I'm wholly impressed by the lavish environments PCF has produced. The vistas are always interesting and often breathtaking. Details abound in every corner of the game. Bulletstorm does an excellent job of making you feel like you're always seeing something new. Some of the set-piece events are fantastic as well and there are several moments when you might feel a sensation of joy at the utter destruction you're causing.
By far the biggest surprise for me are the multiplayer/online modes. I don't think they talked about them enough, in all honesty. Echoes allows you to compete for high scores against friends in snippets of the game, giving you a nice bite-sized bit of entertainment when you so desire. Anarchy is an addictive gametype that presents you with an arena loaded with environmental hazards and loads of enemies. Each wave becomes more and more challenging and you advance only if your team obtains the required score. This makes cooperation essential and there are quite a few team-based skillshots - either variations or completely unique. You really have to be able to rely on your buddies if you hope to move on. That in itself can be problematic online, but when you find a good group, it's golden. There are a few downsides, however. Someone joining in later waves will find it extremely challenging to keep up, having missed the opportunity between each subsequent wave to upgrade abilities and to purchase weapons. The other thorn is that there are no dedicated servers. It uses Games for Windows as its multiplayer/achievement middleware, so depending on your opinion of the service, that may be a downside as well.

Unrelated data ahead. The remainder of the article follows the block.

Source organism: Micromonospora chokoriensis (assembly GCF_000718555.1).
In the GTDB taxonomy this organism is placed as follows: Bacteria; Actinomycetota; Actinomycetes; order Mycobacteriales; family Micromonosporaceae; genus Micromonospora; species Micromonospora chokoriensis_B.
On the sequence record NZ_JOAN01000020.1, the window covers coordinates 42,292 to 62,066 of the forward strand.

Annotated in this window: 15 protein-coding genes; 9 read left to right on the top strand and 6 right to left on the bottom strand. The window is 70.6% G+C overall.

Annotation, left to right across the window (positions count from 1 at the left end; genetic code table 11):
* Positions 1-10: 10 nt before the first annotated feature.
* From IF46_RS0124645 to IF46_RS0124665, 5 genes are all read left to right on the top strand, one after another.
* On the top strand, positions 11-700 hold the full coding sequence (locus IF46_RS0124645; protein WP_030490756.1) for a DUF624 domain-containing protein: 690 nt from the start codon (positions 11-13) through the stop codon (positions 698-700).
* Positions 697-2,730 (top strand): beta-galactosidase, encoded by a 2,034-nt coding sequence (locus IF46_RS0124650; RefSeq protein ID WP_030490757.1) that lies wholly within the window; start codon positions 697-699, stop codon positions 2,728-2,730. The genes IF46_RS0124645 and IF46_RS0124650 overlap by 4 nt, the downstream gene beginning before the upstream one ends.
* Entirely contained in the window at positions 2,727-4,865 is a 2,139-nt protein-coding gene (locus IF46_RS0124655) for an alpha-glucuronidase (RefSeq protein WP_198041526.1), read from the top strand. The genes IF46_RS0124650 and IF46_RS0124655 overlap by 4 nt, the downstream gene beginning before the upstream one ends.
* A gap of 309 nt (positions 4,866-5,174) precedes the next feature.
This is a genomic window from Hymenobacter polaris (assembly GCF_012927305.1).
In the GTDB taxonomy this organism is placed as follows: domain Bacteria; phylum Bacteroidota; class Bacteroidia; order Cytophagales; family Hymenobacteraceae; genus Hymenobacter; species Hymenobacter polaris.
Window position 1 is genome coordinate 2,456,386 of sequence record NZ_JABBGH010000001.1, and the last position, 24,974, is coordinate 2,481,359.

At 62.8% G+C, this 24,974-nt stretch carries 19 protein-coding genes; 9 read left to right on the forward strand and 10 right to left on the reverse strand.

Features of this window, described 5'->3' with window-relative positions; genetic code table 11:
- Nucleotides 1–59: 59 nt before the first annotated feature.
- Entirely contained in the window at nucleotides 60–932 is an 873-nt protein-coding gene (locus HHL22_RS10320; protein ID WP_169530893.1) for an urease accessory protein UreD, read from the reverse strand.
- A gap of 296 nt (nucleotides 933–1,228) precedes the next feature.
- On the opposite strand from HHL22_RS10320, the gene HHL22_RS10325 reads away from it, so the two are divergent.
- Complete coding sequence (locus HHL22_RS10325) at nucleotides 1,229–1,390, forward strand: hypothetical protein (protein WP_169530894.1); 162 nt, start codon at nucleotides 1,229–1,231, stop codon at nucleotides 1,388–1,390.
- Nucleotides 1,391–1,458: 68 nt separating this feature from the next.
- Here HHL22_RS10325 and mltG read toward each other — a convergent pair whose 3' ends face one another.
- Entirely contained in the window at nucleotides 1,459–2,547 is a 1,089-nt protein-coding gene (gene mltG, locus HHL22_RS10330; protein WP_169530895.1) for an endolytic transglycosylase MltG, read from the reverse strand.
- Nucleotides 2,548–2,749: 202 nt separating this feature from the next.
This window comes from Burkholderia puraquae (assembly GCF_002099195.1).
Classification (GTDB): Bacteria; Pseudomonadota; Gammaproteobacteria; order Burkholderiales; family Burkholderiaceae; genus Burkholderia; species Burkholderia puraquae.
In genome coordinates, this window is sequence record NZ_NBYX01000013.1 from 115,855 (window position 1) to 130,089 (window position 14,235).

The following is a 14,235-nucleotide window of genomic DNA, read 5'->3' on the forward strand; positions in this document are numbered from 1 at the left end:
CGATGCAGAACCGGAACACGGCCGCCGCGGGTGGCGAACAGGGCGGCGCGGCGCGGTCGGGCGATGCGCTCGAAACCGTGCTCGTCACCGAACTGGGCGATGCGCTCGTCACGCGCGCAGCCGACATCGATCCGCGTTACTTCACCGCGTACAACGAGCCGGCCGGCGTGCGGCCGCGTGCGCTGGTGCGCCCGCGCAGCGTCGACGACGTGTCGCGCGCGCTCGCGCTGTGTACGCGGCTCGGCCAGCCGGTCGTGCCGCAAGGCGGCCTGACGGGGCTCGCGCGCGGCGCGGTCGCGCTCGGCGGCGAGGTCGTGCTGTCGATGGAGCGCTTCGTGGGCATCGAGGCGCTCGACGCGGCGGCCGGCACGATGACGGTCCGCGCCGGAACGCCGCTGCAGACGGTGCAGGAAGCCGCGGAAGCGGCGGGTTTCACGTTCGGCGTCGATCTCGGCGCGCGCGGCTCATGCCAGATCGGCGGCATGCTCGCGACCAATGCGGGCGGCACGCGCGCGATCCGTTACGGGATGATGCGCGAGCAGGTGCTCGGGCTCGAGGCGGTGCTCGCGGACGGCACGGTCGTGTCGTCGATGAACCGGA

Bulletstorm, as a franchise, is off to a great start. It sometimes loses focus on what makes it a great game and it doesn't always keep its tongue firmly planted in its cheek. Despite the buzz I've heard about it being an incredibly short game, the singleplayer campaign is of adequate length (I took about eight hours romping through the whole thing). However, I would be a lot happier if more of the campaign was playing the game and less was spent mashing buttons for QTE's and watching cutscenes. If you're a first person shooter fan, it's an adventure you want to catch. As fun as the multiplayer component may be, there's really not enough there to keep you coming back once you've filled in a sufficient number of achivement slots. The bottom line is.. when you see it on sale, snap it up and enjoy the ride.
What I liked
- Stunningly beautiful. Incredible art!
- Creative mayhem